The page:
In July of 2019, Lil Nas X tweeted “it’s crazy how any baby born after march has not lived in a world where old town road wasn’t number 1” but that wasn’t the tip of the iceberg for the song or the artist. After debuting in April 2019, “Old Town Road” went on to smash long-held records and was number one for an unprecedented nineteen weeks on the Billboard charts. The song, created by an unknown artist, beat out hits from Taylor Swift, Ed Sheeran and Justin Bieber, a group that has a combined eleven number one hits in the past five years. But the unexpected twist is that “Old Town Road” wasn’t backed by a studio or part of a commercial marketing campaign; it was produced by Lil Nas X for around $50, and promoted only by the hundreds of memes that he made for social media. Following months of posting the memes, the song hit it big on TikTok,with videos that sampled the song being viewed more than 67 million times. The story of Lil Nas X and “Old Town Road” has been hailed as a prime example for how TikTok is more than just another social media app. His rise to fame through a self-made meme campaign and the pivotal role TikTok and its users played shows the app’s capability to define taste and popularity beyond the digital space. The music trends that have emerged from the endless scroll of the “For You” page have continually reverberated around the world even before the 800% increase in usership by the end of 2020. But there’s something more happening within this app beyond short sound bites; it’s a reminder of the power of music within youth culture and how TikTok will come to define a new generation of music.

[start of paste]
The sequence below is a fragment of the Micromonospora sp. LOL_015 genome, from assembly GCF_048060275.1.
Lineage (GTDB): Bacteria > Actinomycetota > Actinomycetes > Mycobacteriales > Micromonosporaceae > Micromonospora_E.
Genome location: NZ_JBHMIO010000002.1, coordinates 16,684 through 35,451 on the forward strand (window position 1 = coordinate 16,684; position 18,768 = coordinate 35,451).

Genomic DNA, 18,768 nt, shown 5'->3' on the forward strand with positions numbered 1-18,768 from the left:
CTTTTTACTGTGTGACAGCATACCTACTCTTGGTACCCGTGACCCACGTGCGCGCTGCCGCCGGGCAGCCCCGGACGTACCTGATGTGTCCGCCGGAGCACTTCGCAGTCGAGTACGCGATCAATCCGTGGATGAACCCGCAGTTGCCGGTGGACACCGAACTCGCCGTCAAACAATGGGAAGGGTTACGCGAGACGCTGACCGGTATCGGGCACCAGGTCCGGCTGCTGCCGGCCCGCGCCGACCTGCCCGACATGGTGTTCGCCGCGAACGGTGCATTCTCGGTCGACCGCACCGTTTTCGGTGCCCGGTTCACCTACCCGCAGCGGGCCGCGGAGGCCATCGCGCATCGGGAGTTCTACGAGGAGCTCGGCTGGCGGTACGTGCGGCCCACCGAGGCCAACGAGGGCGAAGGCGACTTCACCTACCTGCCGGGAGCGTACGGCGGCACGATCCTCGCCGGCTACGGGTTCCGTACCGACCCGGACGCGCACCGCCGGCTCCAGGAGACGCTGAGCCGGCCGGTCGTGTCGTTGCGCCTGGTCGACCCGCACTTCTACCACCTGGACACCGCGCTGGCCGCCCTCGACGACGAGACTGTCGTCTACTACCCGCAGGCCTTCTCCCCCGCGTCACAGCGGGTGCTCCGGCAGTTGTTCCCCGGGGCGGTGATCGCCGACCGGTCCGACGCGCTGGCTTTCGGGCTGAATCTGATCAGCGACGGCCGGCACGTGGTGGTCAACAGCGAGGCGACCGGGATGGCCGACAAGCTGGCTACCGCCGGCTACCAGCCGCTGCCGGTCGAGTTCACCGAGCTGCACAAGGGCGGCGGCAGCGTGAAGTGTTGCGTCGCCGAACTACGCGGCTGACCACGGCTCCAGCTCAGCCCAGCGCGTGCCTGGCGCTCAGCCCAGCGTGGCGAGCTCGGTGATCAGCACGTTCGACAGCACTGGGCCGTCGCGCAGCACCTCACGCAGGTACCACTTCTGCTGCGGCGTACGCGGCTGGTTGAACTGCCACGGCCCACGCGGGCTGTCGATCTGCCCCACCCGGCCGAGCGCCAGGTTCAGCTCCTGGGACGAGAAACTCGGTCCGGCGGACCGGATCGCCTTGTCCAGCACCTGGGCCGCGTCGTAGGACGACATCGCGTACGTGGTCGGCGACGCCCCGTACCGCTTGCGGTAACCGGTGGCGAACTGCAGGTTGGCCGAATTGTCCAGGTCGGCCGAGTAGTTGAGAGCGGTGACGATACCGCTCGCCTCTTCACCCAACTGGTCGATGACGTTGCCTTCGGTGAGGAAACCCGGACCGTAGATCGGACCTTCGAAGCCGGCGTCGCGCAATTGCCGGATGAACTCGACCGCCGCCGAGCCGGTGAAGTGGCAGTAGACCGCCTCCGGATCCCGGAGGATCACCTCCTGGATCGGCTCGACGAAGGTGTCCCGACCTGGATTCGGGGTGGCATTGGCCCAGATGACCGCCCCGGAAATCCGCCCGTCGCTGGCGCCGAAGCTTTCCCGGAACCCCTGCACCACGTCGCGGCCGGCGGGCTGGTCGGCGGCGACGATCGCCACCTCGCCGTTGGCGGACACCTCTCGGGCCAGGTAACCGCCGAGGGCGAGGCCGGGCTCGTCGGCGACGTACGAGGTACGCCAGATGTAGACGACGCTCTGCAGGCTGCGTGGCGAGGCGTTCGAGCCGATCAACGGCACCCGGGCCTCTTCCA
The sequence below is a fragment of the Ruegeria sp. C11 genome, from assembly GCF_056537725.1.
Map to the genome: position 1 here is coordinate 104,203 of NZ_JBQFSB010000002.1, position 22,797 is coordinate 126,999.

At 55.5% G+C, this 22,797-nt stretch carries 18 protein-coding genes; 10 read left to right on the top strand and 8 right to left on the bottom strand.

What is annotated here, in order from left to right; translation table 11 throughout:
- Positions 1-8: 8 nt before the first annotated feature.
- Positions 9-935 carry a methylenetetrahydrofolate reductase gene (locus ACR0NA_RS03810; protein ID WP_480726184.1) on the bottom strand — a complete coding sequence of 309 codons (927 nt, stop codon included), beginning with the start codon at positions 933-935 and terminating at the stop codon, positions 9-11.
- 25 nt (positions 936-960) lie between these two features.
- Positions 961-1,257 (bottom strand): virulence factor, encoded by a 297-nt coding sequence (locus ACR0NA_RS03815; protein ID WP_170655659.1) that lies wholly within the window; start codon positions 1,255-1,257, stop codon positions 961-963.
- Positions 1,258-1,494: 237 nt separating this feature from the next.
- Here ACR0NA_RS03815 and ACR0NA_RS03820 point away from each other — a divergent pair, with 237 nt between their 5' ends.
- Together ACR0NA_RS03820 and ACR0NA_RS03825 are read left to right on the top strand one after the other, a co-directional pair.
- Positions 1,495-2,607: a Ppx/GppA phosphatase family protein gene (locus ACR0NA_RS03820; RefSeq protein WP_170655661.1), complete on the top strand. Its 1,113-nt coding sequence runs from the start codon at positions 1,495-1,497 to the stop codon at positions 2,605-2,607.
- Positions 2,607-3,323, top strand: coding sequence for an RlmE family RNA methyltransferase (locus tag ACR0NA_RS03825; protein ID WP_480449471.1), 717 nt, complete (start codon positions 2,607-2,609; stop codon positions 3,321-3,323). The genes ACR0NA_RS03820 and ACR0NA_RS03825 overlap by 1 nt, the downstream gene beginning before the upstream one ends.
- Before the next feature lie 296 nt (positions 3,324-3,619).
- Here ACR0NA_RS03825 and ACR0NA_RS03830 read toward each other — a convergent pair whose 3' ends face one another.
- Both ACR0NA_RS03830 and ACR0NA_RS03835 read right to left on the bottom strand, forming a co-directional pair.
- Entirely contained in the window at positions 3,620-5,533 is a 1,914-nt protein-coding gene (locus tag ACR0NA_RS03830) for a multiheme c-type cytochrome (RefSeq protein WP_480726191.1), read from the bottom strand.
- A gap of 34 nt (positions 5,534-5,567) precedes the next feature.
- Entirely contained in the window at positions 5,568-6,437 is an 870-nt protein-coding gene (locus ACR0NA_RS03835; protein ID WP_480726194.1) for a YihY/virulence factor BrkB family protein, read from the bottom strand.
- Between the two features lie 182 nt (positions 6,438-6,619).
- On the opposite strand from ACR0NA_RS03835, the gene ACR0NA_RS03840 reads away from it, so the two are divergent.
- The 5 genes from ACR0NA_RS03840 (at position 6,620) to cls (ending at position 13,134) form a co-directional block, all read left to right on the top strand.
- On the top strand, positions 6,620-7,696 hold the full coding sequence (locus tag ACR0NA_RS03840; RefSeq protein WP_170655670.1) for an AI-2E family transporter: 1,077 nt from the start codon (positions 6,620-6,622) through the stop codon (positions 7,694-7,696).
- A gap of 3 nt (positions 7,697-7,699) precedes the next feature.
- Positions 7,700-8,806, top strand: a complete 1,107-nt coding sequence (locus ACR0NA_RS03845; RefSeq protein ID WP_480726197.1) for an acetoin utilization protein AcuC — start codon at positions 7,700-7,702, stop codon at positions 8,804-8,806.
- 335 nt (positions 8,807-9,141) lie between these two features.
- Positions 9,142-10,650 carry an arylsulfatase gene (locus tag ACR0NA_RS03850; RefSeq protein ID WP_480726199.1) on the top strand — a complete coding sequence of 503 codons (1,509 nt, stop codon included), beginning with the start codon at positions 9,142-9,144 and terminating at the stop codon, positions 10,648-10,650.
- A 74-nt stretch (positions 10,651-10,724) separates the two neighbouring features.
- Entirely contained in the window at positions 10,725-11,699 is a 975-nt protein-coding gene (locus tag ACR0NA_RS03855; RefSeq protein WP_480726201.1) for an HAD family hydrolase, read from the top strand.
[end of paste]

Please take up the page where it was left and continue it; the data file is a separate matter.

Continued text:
Music has often been the cornerstone of youth culture. Every outburst of teen culture has a distinct soundtrack, a trend that goes back decades. From the rock and roll of the 1950’s to the escapist pop of the 1980’s, young people have continually gravitated towards music as a way to communicate their thoughts in their own way. The music popularized by youth culture showed the world how young people felt or wanted to feel; it expressed distinctly youthful feelings within a space that felt like their own. This is not to say that the popular music of youth culture remained only in their realm; in fact quite the opposite is true. The powerful nature of music adopted by youth culture rests firmly on the fact that those songs became analogous with the times. The sounds most people associate with certain decades are those that were propelled to the top of charts by the young people buying and requesting the songs, the music of the 1960’s being a key example. In that attempt to be acknowledged, whether it is amidst political/social unrest or just the experience of being a teenager, youth culture has defined music for generations.